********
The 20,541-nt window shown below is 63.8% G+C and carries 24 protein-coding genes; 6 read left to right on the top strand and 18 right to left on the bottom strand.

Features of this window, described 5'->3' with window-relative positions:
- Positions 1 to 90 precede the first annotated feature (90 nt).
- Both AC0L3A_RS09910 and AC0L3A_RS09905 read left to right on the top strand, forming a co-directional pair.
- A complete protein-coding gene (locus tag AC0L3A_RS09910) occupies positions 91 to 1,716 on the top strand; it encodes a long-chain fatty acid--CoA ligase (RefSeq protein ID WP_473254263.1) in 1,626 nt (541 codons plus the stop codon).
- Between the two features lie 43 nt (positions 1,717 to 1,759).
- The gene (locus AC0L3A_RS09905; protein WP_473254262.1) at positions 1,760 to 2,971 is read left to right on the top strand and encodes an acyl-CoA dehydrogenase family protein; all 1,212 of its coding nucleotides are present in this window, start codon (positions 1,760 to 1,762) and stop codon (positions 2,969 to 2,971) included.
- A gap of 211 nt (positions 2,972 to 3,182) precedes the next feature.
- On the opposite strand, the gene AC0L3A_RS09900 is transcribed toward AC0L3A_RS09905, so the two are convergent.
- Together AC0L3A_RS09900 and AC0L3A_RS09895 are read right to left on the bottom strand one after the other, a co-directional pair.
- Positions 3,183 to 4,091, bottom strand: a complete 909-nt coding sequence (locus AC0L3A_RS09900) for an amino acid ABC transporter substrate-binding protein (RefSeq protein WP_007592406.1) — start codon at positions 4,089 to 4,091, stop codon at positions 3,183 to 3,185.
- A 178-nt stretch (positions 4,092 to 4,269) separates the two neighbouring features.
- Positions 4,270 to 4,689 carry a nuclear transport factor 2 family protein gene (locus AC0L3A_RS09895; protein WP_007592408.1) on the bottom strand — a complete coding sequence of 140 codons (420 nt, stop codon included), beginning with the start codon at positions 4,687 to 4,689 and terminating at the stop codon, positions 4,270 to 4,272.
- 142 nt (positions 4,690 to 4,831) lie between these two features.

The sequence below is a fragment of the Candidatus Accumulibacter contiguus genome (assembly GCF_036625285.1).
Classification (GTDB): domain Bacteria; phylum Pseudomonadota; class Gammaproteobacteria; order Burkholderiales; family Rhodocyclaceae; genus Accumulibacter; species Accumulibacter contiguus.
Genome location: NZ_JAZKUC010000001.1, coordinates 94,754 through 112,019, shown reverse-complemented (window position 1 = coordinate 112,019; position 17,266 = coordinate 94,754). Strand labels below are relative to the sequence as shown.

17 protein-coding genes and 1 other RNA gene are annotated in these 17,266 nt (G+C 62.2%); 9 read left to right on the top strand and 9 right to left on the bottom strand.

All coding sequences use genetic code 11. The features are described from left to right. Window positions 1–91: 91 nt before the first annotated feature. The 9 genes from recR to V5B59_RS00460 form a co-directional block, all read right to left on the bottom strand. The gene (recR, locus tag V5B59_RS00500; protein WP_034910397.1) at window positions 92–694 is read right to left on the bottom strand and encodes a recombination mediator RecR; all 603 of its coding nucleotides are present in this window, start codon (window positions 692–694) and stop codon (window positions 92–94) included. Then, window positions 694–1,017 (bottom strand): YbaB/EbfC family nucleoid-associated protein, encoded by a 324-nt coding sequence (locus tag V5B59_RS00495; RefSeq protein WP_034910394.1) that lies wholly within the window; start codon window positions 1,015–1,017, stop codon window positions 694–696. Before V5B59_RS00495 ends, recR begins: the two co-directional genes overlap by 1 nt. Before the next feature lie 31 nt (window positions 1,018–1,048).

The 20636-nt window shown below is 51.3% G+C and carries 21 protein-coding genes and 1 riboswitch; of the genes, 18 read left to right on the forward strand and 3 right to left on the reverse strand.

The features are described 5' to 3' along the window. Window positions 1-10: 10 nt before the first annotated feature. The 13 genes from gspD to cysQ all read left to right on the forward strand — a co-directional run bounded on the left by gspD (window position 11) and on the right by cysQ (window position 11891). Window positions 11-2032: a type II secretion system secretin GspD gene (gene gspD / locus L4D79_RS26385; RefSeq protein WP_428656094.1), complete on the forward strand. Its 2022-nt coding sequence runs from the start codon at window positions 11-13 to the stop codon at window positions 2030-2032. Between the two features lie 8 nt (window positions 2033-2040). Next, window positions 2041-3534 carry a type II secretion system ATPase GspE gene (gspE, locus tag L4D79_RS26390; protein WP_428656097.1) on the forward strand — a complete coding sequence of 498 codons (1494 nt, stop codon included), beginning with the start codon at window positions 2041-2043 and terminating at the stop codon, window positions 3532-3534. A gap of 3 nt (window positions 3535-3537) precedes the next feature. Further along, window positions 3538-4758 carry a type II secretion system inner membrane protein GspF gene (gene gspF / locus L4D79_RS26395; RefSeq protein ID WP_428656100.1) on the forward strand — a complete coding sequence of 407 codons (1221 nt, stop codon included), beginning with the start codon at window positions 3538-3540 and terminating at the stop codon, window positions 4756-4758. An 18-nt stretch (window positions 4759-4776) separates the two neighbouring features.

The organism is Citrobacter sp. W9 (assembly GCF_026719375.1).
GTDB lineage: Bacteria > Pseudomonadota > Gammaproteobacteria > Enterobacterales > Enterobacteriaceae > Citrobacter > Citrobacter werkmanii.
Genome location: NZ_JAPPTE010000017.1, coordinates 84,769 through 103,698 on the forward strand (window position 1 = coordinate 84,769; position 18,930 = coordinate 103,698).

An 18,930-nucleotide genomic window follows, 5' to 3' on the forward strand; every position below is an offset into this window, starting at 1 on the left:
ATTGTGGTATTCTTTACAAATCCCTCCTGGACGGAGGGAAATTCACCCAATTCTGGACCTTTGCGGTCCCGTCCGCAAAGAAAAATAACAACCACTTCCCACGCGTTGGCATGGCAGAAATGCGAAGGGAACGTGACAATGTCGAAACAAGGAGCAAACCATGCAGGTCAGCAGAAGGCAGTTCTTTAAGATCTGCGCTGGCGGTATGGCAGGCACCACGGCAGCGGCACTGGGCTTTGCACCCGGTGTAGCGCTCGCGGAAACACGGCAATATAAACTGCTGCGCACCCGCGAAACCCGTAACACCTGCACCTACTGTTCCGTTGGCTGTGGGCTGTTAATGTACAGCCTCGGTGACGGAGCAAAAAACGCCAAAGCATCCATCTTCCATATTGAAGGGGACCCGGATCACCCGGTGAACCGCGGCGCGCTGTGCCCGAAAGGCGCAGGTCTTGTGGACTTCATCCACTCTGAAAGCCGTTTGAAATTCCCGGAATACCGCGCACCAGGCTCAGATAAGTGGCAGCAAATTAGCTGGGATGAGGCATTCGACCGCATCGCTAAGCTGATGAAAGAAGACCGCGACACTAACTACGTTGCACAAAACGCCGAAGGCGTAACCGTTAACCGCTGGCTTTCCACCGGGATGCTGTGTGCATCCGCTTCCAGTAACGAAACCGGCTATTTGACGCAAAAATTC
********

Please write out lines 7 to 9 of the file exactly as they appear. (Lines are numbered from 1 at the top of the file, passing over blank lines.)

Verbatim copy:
- The gene (locus AC0L3A_RS09905; protein WP_473254262.1) at positions 1,760 to 2,971 is read left to right on the top strand and encodes an acyl-CoA dehydrogenase family protein; all 1,212 of its coding nucleotides are present in this window, start codon (positions 1,760 to 1,762) and stop codon (positions 2,969 to 2,971) included.
- A gap of 211 nt (positions 2,972 to 3,182) precedes the next feature.
- On the opposite strand, the gene AC0L3A_RS09900 is transcribed toward AC0L3A_RS09905, so the two are convergent.